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Water Res. 2002 May;36(9):2419-25.

F-specific RNA coliphages: occurrence, types, and survival in natural waters.

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Department of Civil Engineering, University of Kentucky, Lexington 40506-0281, USA.


A small, well-defined watershed was investigated over a 2-year period to determine the prevalence of F-specific RNA coliphage (F + RNA) serotypes as indicators of animal fecal contamination. Sampling sites collected runoff from areas of urban and agricultural land use patterns. F-specific coliphages were concentrated from 2-L freshwater samples by polyethylene glycol precipitation, isolated using the double agar layer (DAL) method, confirmed as F + RNA by RNAse suppression, and serotyped. A subset of serotyped F + RNA were confirmed by genotyping. To determine relative survival, 10 confirmed F + RNA field isolates and 5 prototypic F + RNA were spiked into surface water and incubated at 25 degrees C for 36 days. F-specific coliphage isolation was strongly associated with rainfall events and was infrequent from primarily animal impacted surface waters. Field isolates were predoffiinantly Type I F + RNA (81%) and raw sewage isolates were predominantly Type III F + RNA (57%). Genotyping from either the watershed or raw sewage samples never positively identified Type IV F + RNA. Results from laboratory studies showed that F + RNA differ in their survival in water and that Type IV strains were the least persistent. Type III F + RNA were found to be reliably related to the release of uncontrolled human fecal material in the watershed, but the results of this study suggest that further study is required before utilizing for fecal source identification in natural waters.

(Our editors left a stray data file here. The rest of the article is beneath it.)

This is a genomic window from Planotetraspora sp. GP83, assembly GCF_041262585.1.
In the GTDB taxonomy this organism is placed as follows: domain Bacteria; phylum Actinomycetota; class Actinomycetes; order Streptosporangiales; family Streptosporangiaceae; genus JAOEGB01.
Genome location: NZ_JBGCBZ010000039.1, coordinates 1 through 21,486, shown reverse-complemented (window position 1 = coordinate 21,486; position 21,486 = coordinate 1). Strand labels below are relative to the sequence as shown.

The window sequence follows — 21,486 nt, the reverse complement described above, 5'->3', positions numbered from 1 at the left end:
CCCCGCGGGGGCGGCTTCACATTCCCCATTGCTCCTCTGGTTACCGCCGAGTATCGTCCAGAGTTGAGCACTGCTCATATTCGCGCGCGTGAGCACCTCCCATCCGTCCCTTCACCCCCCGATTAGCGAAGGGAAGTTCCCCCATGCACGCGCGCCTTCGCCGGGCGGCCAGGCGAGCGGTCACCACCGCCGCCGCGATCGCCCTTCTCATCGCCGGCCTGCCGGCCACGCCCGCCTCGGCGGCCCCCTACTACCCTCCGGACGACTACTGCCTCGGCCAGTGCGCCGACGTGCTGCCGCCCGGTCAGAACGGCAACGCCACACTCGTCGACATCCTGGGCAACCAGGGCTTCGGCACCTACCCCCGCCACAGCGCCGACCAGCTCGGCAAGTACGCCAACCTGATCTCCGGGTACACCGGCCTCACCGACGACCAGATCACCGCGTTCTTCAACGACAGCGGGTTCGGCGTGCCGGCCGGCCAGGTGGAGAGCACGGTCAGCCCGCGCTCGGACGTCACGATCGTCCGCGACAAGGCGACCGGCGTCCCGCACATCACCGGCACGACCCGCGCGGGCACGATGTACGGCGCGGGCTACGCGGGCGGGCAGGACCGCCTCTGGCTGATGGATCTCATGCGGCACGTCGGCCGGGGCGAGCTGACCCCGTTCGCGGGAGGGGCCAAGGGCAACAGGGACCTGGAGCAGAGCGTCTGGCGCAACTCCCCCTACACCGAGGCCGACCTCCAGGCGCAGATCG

[Indexed for MEDLINE]

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